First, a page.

The recommended management of Grade 3 injuries is more variable. There may be less pain than in a Grade II injury, despite a more obvious/severe deformity, as the ends of the involved bones are so displaced that little contact and/or rubbing takes place between them.12

There are arguments to support both operative and non-operative management of Grade III injuries; however, a recent systematic review of the best available research reported comparable results when considering pain, motion, strength, and function. 13 14 15 16  There are several factors that are worth considering when deciding the best management for these injuries.

  • Risk – not surprisingly there is a much higher (although still small) risk associated with surgical management compared to conservative including. Reported complications from surgery include infection, pin migration, keloid scarring, visual deformity and post-operative stiffness. 17 18
  • Functional level – The literature suggests that individuals looking to return to a high level of activity (throwing/overhead athletes or overhead workers) may have better outcomes with surgical intervention. 19 20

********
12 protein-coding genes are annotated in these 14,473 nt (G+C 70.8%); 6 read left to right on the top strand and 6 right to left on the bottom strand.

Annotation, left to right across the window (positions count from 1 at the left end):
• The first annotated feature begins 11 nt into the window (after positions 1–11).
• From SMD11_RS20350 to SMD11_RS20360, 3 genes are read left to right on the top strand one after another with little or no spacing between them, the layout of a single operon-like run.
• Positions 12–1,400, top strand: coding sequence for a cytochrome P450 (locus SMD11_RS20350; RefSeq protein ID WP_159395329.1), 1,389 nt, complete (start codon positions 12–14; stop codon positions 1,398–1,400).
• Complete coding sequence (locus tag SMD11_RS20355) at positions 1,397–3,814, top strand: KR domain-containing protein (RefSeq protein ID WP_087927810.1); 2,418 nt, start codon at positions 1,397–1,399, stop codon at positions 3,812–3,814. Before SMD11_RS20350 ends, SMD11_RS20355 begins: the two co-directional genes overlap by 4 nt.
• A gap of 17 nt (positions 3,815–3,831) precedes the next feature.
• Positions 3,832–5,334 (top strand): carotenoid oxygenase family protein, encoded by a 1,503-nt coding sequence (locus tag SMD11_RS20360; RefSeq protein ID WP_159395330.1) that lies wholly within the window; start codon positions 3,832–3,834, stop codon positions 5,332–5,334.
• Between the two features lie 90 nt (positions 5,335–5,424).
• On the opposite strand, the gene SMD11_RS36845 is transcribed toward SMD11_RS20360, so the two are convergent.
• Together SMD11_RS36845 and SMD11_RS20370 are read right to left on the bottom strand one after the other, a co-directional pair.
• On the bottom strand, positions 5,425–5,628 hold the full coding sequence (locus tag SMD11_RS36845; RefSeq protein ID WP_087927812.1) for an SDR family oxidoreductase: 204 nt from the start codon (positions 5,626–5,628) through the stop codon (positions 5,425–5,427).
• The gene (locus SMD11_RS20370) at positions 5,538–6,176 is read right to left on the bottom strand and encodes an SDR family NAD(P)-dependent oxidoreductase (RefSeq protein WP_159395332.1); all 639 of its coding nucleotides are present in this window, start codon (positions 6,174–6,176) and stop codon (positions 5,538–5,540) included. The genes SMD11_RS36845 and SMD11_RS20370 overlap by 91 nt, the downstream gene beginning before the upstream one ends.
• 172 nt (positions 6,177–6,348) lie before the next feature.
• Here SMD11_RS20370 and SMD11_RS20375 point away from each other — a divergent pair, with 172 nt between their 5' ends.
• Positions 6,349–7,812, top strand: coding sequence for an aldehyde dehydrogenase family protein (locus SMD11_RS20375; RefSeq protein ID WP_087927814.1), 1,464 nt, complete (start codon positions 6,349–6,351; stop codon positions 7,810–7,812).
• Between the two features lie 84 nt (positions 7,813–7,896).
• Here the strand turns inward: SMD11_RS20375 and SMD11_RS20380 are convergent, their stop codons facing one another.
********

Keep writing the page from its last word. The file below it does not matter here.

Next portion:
• Cost – Surgical management (surgery + Post-op physical therapy) would be significantly more expensive than physical therapy alone. 21 22
  • Cosmetic – Shoulder separation do not reduce on there own. This likely means that there will be a visual deformity that is always present. 23 24

* There are multiple ‘worn’ devices on the market designed to ‘reduce the deformity’. These are almost always quite uncomfortable and have been associated with  skin breakdown and necrosis. What’s more, the research has demonstrated no improvement associated with these devices when compared to ‘skillful neglect’.25 They should be avoided.